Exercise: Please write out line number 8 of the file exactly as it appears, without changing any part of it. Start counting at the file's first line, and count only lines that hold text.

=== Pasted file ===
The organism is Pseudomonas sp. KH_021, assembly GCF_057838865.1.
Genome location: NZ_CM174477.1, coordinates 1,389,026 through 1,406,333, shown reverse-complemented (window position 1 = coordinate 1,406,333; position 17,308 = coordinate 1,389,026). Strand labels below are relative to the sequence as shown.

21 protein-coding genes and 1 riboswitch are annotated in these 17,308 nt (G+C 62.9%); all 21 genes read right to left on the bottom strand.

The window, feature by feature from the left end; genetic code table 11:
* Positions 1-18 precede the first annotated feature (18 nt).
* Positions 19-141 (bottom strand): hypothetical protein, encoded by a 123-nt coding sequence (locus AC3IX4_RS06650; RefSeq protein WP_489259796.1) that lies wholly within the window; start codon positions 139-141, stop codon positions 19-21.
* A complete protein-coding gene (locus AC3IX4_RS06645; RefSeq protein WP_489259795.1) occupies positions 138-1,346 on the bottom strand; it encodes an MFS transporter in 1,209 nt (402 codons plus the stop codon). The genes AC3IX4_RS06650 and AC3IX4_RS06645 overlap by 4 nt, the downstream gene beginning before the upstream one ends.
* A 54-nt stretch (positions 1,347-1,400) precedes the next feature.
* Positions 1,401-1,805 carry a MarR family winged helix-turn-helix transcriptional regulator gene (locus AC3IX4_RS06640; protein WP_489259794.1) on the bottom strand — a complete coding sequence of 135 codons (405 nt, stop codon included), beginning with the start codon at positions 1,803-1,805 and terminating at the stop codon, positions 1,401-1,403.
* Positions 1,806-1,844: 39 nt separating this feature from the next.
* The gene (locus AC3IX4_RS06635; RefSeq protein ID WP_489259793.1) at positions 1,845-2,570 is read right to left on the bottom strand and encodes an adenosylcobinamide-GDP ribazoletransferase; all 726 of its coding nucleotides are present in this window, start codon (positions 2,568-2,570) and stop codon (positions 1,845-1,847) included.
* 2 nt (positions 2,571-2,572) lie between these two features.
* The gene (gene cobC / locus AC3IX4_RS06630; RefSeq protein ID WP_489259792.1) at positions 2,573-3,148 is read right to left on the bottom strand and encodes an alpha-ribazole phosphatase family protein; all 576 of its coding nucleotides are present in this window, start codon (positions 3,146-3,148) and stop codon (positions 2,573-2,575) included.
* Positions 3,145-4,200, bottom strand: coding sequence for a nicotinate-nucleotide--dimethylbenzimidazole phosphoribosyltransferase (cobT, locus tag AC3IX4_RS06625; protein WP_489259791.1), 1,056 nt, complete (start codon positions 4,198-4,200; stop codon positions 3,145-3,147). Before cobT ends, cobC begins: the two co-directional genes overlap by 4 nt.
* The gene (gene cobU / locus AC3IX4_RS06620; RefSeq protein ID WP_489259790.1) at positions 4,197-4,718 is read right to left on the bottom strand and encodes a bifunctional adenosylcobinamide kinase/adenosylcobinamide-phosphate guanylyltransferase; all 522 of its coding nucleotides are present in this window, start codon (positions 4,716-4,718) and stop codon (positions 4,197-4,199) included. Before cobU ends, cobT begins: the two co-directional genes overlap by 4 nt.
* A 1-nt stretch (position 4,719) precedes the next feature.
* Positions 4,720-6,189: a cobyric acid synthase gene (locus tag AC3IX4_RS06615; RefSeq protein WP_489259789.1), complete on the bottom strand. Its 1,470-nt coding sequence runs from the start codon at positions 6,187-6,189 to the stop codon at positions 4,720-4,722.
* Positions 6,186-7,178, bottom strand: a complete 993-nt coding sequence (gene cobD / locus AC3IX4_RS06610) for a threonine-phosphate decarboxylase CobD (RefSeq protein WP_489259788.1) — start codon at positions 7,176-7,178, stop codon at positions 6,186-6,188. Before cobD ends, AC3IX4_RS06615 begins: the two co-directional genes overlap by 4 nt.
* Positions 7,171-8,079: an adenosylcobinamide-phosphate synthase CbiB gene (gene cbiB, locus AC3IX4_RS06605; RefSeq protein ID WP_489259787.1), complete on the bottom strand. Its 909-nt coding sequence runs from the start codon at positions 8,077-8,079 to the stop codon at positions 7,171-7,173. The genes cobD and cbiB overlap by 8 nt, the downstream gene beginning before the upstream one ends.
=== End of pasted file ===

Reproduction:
* A 54-nt stretch (positions 1,347-1,400) precedes the next feature.